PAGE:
Ålas: Turtle Shell Ornaments
Altered images from the Freycinet collection courtesy of the Guam Public Library System.
The term ålas (derived from the Spanish term alhajas, which means jewelry) refers to turtle shell valuables used within the highly reciprocal associations of the indigenous people of the Mariana Islands. Women, most especially, wore turtle shell as body ornamentation.
Used as necklaces and belts, ancient CHamorus prized turtle shell and used it in many ways. There were variations of the plain turtle shell plates, or lailai. Lailai with holes cut into it were called pinipu. Each hole signified an increase in value. Maku dudu were lailai polished on both sides that were worn around the waists of particularly wealthy women, and fastened by means of a double cord.
The terms guini and lukao hugua refer to turtle shell necklaces made of flat, round and perforated disks strung on coconut fiber. The highly prized guinahan fama’guon (children’s wealth) consisted of shell disks of varying thickness worn draped around the neck on special occasions.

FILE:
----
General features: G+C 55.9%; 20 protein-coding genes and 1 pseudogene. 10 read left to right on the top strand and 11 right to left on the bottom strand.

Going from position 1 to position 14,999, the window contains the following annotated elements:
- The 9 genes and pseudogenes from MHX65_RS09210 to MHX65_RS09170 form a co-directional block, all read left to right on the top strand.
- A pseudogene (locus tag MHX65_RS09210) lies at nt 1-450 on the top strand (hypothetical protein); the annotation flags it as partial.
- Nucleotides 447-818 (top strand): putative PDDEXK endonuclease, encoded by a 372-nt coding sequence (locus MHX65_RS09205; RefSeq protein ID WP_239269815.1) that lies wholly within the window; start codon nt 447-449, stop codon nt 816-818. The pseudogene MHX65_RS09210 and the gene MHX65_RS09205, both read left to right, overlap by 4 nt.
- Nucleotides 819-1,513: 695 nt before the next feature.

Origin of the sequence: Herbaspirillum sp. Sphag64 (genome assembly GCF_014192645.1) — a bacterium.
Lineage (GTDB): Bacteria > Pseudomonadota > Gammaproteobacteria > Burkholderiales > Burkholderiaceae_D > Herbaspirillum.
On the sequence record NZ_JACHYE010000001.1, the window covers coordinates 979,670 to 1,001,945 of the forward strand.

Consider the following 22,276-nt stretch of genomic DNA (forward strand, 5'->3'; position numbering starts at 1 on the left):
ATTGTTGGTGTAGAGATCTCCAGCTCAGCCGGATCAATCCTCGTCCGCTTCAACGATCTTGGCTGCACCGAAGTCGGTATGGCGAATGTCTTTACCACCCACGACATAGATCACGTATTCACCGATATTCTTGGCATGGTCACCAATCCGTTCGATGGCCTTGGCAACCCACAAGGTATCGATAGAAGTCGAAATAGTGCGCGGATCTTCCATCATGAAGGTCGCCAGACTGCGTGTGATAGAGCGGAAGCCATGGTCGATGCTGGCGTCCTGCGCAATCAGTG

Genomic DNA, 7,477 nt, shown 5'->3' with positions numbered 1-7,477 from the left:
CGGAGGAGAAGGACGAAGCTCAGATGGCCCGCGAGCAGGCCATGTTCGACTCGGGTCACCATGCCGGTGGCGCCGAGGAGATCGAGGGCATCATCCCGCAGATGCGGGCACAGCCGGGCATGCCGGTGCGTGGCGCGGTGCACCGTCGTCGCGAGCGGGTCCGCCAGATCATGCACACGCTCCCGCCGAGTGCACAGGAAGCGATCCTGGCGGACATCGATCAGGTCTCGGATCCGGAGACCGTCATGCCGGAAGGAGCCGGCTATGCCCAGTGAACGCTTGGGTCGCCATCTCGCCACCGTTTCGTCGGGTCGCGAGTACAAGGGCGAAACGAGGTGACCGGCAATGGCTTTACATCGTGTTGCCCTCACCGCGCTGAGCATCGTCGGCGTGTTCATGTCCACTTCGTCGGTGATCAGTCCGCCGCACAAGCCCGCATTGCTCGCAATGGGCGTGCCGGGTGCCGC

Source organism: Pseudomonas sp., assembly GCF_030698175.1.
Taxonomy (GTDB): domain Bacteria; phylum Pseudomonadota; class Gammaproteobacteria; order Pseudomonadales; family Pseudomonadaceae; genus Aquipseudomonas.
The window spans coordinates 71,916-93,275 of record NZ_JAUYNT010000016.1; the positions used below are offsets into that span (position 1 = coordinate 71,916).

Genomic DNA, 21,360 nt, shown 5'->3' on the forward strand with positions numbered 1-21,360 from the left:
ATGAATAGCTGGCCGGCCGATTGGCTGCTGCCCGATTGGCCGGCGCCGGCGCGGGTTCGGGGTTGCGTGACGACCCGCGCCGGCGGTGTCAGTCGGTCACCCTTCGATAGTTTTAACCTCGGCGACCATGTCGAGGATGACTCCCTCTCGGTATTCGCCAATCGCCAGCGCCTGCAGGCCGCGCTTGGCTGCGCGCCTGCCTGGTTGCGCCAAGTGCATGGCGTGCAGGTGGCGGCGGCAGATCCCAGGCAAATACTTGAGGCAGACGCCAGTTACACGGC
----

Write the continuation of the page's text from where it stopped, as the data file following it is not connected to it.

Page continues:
Shell money should not, however, be viewed primarily as a form of body adornment, but rather as an item entangled in complex webs of sensitive social relations. Its main use in society was ceremonial, spanning the whole of the social horizon from offerings at funerals to payments for special and religious services; from servings as gifts at wedding celebrations to gestures of reconciliation in times of conflict and warfare.
For further reading
Cunningham, Lawrence J. Ancient Chamorro Society. Honolulu: Bess Press, 1992.
Freycinet, Louis Claude Desaulses de. An Account of the Corvette L’Uraine’s Sojourn at the Mariana Islands, 1819. Translated by Glynn Barratt. Saipan: Commonwealth of the Northern Mariana Islands Division of Historic Preservation, 2003.
Russell, Scott. Tiempon I Manmofo’na. Ancient Chamorro Culture and History of the Northern Mariana Islands. Micronesian Archaeological Survey No. 32. Saipan: Commonwealth of the Northern Mariana Islands Division of Historic Preservation, 1998.